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Cuyahoga Falls — A receptive audience of nearly 300 people gathered Friday evening, Sept. 2, at the Natatorium to hear Green presidential candidate Dr. Jill Stein's call to join her party's “movement for justice.”
Stein said voters are being told they have to choose the “lesser of two evils.” She called it a “race to the bottom” and predicted the next election will be worse.
“We'll have more of a racist, misogynist, homophobist, anti-Muslim-Islamaphobist,” she said. “All these things are absolutely unacceptable. Unfortunately Hillary Clinton is not solving the problem. All of the terrible things Donald Trump says, unfortunately, Hillary has a record for doing.”
Stein decried the cost of war, stating 44 percent of American's income taxes fund the military budget, adding the Obama administration has committed $1 trillion to build more nuclear weapons. She said right now America has 2,000 nuclear weapons on “hair-trigger alert” when she believes America needs to be dismantling nuclear weapons not adding more.
Stein said if elected she would cut the military budget in half. She said the fighting of American forces is causing the displacement of peoples around the world.
“Sixty-five million refugees are fleeing from America's wars,” she said. “You want to fix the refugee problem? Let's stop causing it in the first place.”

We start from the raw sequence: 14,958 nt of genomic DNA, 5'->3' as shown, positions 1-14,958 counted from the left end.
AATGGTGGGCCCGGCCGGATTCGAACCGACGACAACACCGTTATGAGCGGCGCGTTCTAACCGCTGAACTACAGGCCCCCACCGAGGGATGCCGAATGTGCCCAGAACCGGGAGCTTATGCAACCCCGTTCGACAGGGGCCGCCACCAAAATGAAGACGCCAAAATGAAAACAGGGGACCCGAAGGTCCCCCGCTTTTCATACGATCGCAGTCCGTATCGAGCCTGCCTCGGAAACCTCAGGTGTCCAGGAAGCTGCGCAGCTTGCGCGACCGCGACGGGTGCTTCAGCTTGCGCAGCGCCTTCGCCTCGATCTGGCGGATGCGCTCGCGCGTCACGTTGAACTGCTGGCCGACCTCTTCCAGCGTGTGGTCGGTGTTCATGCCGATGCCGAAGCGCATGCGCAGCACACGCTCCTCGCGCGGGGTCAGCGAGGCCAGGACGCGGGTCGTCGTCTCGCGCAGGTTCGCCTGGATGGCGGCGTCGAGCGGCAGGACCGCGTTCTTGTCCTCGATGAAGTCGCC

Stein also called for the decriminalization of marijuana and hemp and pardon anyone jailed for “using a substance less harmful than cigarettes or alcohol.” She also wants to see inmates have the right to vote.
Planks in Stein's platform also include a $15 living wage, clean environmental and climate justice.
“Climate injustice is inseparable from racial injustice,” she said, noting that people of color are the hardest hit and last to be helped. Stein said there are still 100,000 African Americans who have not been able to return to their homes since they were ravaged by Hurricane Katrina 11 years ago.
Andrew Jarvi and Joseph DeMare, Green Party candidates for U.S. Senate and U.S. Congress, respectively, also spoke at the rally that was billed as Stein's Cleveland campaign stop. An organizer of the rally said the venue was chosen because places in Cleveland and Akron were booked for Labor Day weekend events.